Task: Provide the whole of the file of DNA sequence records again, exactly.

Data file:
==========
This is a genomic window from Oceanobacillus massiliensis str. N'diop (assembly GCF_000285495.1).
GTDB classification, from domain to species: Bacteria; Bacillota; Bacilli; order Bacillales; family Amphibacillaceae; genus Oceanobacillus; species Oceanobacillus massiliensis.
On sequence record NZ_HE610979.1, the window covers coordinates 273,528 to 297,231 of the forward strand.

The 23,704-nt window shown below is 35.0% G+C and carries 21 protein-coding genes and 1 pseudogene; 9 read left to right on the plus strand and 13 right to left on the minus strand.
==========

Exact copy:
This is a genomic window from Oceanobacillus massiliensis str. N'diop (assembly GCF_000285495.1).
GTDB classification, from domain to species: Bacteria; Bacillota; Bacilli; order Bacillales; family Amphibacillaceae; genus Oceanobacillus; species Oceanobacillus massiliensis.
On sequence record NZ_HE610979.1, the window covers coordinates 273,528 to 297,231 of the forward strand.

The 23,704-nt window shown below is 35.0% G+C and carries 21 protein-coding genes and 1 pseudogene; 9 read left to right on the plus strand and 13 right to left on the minus strand.